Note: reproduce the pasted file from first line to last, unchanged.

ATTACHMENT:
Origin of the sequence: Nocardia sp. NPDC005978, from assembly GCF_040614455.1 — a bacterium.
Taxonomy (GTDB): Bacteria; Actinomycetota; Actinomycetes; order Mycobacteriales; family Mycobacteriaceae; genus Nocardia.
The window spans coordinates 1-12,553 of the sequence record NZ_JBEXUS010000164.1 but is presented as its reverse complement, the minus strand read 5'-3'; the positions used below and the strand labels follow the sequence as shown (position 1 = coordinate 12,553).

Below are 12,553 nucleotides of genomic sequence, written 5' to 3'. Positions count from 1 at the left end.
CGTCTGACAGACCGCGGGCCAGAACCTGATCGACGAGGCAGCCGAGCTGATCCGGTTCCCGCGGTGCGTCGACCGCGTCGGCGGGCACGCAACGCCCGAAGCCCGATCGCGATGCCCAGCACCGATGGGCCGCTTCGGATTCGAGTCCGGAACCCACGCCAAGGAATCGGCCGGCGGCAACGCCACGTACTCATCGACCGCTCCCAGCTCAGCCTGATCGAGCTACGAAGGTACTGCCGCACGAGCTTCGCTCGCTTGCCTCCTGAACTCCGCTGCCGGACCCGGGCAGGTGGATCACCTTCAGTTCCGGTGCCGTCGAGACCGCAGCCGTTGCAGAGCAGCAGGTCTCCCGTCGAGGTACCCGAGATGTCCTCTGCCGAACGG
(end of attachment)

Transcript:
Origin of the sequence: Nocardia sp. NPDC005978, from assembly GCF_040614455.1 — a bacterium.
Taxonomy (GTDB): Bacteria; Actinomycetota; Actinomycetes; order Mycobacteriales; family Mycobacteriaceae; genus Nocardia.
The window spans coordinates 1-12,553 of the sequence record NZ_JBEXUS010000164.1 but is presented as its reverse complement, the minus strand read 5'-3'; the positions used below and the strand labels follow the sequence as shown (position 1 = coordinate 12,553).

Below are 12,553 nucleotides of genomic sequence, written 5' to 3'. Positions count from 1 at the left end.
CGTCTGACAGACCGCGGGCCAGAACCTGATCGACGAGGCAGCCGAGCTGATCCGGTTCCCGCGGTGCGTCGACCGCGTCGGCGGGCACGCAACGCCCGAAGCCCGATCGCGATGCCCAGCACCGATGGGCCGCTTCGGATTCGAGTCCGGAACCCACGCCAAGGAATCGGCCGGCGGCAACGCCACGTACTCATCGACCGCTCCCAGCTCAGCCTGATCGAGCTACGAAGGTACTGCCGCACGAGCTTCGCTCGCTTGCCTCCTGAACTCCGCTGCCGGACCCGGGCAGGTGGATCACCTTCAGTTCCGGTGCCGTCGAGACCGCAGCCGTTGCAGAGCAGCAGGTCTCCCGTCGAGGTACCCGAGATGTCCTCTGCCGAACGG